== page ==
Get Wild in Your Garden

How to turn your backyard into certified wildlife habitat

| July-August 2008

  • A Wild Garden

    image by Anni Betts

  • A Wild Garden

Gardeners are tuned in to the weather; we can’t help it. We grumble over droughts and fret about when the first hard freeze will hit. We notice when lilac and cherry blossoms emerge earlier in spring, and we’re quick to spot an unfamiliar dragonfly or hummingbird in the backyard. But sometimes those aren’t just idle observations; they’re signs that global warming is happening at home.

Wild creatures bear the burden of our behavior as much as we do: Unprecedented droughts, floods, and freezes erode habitat, throw off migratory routes, and make food and water sources scarce. Sprawl only compounds the problem; each year development claims more than a million acres in the United States, making it harder for a bird to find a meal or build a nest. Turning gardens into habitats is one way to fight back, which is why I took the only piece of land that I control—the 6,000-square-foot patch surrounding my home in Eureka, California—and restored as much wildlife habitat as I could.

My earliest forays into wildlife gardening were a few years ago, and my motivation was sheer vanity. The dance of orange painted-lady butterflies and the fierce whir of ruby-throated hummingbirds would, I thought, improve the allure of my flower beds. It turns out these creatures aren’t terribly interested in hydrangeas or roses—not enough nectar—so I found a native fuchsia with red trumpet-shaped flowers for the hummingbirds, and for the butterflies I planted yarrow and tall purple verbena, plants with sturdy, flat-topped blossoms that make good landing pads.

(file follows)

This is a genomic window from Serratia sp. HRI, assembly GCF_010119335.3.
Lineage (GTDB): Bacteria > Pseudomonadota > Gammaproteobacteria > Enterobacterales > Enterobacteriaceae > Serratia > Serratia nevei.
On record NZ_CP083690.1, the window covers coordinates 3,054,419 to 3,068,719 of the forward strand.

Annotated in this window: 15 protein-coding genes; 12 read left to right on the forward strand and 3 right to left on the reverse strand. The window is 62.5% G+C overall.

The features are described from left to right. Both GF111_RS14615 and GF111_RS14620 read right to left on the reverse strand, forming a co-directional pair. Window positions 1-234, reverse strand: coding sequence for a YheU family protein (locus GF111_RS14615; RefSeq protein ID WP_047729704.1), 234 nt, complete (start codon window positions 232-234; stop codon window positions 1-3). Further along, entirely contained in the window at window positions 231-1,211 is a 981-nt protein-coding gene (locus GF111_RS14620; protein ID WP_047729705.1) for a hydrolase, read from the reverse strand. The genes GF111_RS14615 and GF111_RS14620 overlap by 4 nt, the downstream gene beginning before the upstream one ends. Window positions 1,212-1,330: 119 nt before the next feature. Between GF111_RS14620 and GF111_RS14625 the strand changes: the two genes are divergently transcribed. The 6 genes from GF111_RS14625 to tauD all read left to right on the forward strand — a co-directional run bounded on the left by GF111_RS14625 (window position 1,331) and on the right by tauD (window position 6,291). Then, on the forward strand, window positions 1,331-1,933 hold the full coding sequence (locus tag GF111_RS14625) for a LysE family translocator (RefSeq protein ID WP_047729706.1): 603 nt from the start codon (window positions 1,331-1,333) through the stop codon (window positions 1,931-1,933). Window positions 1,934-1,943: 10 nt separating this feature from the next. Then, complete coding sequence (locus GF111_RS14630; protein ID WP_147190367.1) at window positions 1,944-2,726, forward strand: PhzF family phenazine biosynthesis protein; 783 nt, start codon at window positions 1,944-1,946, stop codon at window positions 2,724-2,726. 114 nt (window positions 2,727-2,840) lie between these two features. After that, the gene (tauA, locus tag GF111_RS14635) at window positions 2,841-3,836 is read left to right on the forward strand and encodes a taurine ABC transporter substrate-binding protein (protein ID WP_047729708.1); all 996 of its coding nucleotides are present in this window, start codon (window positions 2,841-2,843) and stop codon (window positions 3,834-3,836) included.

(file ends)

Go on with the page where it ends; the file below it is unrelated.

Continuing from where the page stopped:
Soon I found myself cataloging the activities of the black and yellow agriope spiders that hung, pregnant and swollen to the size of grapes, from their webs. I began to count on the flock of red-breasted American robins that arrived each December to pick winter berries off the shrubs.

Over time, my backyard became a wildlife haven, a refuge from extreme weather and ravaged ecosystems. Last fall I made it official and registered it with the National Wildlife Federation’s Certified Wildlife Habitat program ( The program has been around since 1973, but it has recently gained momentum. By spring 2008, there were nearly 100,000 certified habitats in yards and gardens near homes, businesses, schools, and places of worship, in both urban and more rural areas.

The designation might not mean much to the critters in my garden (they can find me without the help of a yard sign or a certificate), but in going through the process I made a statement not only against climate change but also in favor of something: in favor of nutritious seeds in wintertime and feathered nests in the spring, in favor of slippery tadpoles, fat grubs, and delicate egg cases suspended from blades of grass.

7/7/2008 7:30:04 PM

We also have a certified yard, and are mighty proud of our little haven. We've had beavers, river otters, hawks... even an osprey came to visit. Go for it, you'll be glad you did. Go to to learn more.

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